When traders see a bool in a variable, it is a type that is used for truth values. The type bool is derived from the surname of the inventor of the logical calculus, Boole. Take a look at the bool OppositeClose.


The external bool for this variable allows traders to toggle the oppositeclose condition on and off. When oppositeclose is mentioned in the code, it will be set to true by default, indicating that it wants it to be enabled. It will be turned off if set to false. Traders can also use 0 for false and 1 for true instead of true or false.

The OppositeClose bool denotes the ability to close order on an opposite signal. What exactly does this mean? If traders currently in a long position and a short entry order is triggered, the short entry order closes out their current long before entering a short trade. The opposite signal that closes the current long is the short entry signal (and vice versa). It set oppositeclose to true by default because it wants it enabled. If traders had selected false, that is, deactivated the oppositeclose, the short entry signal would not have closed out their previous long trade, and their long trade would have remained open until it was closed by hitting the stop-loss or take-profit. In general, having the oppositeclose set to true and activated is a good idea.


The EnterOpenBar bool denotes the idea of only entering at the start of each new bar rather than interbar or close. When developing new strategies based on indicators, it is preferred to set the EnterOpenBar to true to see how the strategy backtests quickly. Backtest modes in the strategy tester are divided into three categories: everytick, control points, and open prices only. Every tick is more precise but slower than the previous ones. Open prices are less precise, but they are faster than the others. Control points fall somewhere in the middle of the two in terms of accuracy and speed. However, if EnterOpenBar is set to true, traders can safely backtest on open prices only mode, significantly increasing their backtesting speed while maintaining very similar accuracy and results to the everytick mode. Aside from increasing the backtesting speed, it is noticed that setting enteronopenbar to true improves the overall performance and reliability of the system, primarily if it is based on standard indicators. It encourages traders to experiment with setting the enteronopenbar to true and false to see how the results differ.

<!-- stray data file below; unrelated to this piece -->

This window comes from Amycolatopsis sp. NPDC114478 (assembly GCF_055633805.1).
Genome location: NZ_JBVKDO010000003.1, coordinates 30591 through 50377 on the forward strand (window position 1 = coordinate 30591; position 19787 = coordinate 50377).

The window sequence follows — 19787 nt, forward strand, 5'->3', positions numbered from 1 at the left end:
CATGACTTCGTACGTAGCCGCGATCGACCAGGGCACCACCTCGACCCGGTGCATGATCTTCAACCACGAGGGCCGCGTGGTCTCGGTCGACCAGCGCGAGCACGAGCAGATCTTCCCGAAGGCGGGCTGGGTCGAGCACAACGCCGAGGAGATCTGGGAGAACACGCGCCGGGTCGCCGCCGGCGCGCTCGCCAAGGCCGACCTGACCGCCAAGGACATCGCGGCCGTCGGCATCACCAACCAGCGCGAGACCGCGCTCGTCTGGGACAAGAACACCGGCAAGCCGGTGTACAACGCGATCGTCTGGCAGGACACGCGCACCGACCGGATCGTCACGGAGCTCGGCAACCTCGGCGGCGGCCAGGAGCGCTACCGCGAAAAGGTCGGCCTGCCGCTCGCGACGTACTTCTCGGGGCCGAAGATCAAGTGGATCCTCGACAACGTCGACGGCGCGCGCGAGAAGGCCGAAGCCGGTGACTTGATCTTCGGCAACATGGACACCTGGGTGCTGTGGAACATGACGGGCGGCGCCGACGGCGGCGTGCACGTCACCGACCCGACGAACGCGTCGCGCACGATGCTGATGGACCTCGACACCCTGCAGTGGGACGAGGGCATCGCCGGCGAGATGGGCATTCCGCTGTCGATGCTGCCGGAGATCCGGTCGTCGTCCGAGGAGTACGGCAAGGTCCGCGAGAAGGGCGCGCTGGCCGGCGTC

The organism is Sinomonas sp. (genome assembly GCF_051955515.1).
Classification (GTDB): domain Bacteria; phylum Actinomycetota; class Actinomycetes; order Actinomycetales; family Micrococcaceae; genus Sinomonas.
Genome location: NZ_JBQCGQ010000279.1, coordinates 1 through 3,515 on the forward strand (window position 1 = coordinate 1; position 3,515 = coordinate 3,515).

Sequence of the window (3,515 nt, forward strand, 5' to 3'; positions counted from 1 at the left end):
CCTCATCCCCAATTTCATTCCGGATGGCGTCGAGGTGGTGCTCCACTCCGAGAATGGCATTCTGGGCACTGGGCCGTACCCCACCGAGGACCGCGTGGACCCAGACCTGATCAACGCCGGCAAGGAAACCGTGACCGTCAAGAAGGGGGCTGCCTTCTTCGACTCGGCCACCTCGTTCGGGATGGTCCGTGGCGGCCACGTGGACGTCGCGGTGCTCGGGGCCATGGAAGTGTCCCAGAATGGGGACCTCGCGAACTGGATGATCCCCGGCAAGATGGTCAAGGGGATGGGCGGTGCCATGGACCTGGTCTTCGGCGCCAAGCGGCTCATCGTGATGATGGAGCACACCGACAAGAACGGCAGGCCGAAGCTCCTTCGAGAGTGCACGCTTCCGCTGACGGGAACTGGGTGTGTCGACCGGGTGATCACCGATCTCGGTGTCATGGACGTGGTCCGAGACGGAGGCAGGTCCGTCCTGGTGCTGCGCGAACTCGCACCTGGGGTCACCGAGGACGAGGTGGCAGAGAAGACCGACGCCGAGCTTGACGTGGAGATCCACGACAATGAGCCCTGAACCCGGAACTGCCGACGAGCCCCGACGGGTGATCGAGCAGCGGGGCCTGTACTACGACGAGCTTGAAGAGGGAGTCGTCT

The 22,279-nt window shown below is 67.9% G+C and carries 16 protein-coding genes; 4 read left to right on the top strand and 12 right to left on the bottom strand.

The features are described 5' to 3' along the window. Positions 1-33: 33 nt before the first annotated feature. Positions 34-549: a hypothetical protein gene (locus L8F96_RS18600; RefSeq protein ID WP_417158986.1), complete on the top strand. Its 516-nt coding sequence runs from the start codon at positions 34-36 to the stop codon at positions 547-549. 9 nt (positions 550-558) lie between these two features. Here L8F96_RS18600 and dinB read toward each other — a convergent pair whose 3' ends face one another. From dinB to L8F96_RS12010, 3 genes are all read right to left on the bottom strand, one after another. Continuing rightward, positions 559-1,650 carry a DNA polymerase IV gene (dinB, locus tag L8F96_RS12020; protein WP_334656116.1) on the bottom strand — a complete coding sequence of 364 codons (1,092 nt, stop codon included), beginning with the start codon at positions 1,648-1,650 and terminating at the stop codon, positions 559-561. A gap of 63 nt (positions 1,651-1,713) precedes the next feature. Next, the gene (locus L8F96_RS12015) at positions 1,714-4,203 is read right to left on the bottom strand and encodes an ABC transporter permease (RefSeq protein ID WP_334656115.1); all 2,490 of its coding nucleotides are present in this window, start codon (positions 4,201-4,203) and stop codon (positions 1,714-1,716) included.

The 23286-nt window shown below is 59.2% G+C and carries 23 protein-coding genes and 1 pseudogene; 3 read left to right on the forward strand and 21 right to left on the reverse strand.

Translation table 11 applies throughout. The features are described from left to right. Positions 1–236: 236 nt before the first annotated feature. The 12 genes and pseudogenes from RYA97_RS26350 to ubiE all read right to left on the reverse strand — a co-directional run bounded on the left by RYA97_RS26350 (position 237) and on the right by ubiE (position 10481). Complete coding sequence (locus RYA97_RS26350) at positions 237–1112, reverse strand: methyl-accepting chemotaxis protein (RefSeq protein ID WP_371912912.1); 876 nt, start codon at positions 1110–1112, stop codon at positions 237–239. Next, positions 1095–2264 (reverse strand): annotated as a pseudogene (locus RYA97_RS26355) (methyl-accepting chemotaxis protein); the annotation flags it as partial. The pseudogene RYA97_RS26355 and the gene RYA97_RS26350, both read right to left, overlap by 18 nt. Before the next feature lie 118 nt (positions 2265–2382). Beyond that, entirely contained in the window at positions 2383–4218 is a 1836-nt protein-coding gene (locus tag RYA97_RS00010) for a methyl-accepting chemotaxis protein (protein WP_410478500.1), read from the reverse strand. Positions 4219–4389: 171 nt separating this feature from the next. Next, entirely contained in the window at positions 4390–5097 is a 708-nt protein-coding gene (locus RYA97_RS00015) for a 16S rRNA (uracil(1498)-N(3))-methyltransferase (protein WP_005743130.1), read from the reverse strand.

Finally, in this section, it declared a few internal variables (also known as Global Variables), such as
  • double ticket, number, vPoint;
Please take note of how it does not declare a specific value for each identifier. Without a declared value, each indentifier is set to 0 and will be determined later. When it has completed its determination, it returns to 0. Notice how it lists the identifiers after the double, one after the other, separated by commas until the statement ends with a semicolon. It is possible because none of them have a globally distinct value. This article could have declared these in the start () function rather than here, but having them here allows traders to reference them globally from any code function. It is beneficial and eliminates the need for unnecessary repetition.

Tip:Remember that there is a quick way to find their matching counterparts whenever traders come across specific indentifiers, and it is difficult to see what part of the code they refer to. Copy and paste the identifier (for example, ExpertName) into the find field (Cnt+F) to quickly jump down to the matching identifier located elsewhere in the code. Unless traders enjoy playing ISPY with words, they will probably find themselves doing this frequently to match up the various parts of the code.

Section 2: Initialization

This section contains the code for setting the point value relative to traders broker's currency digits (brokers use either a 4 digit or a 5 digit quoting system):
  • If (Digits==3 || Digits==5), then
vSlippage=Slippage*10; vPoint=Point*10;
Otherwise, vPoint=Point, vSlippage=Slippage.

Translation:If the traders' currency pair is quoted in digits of 3 or 5, point value equals Point*10; otherwise (such as 2 or 4), point value remains as point value without a multiple.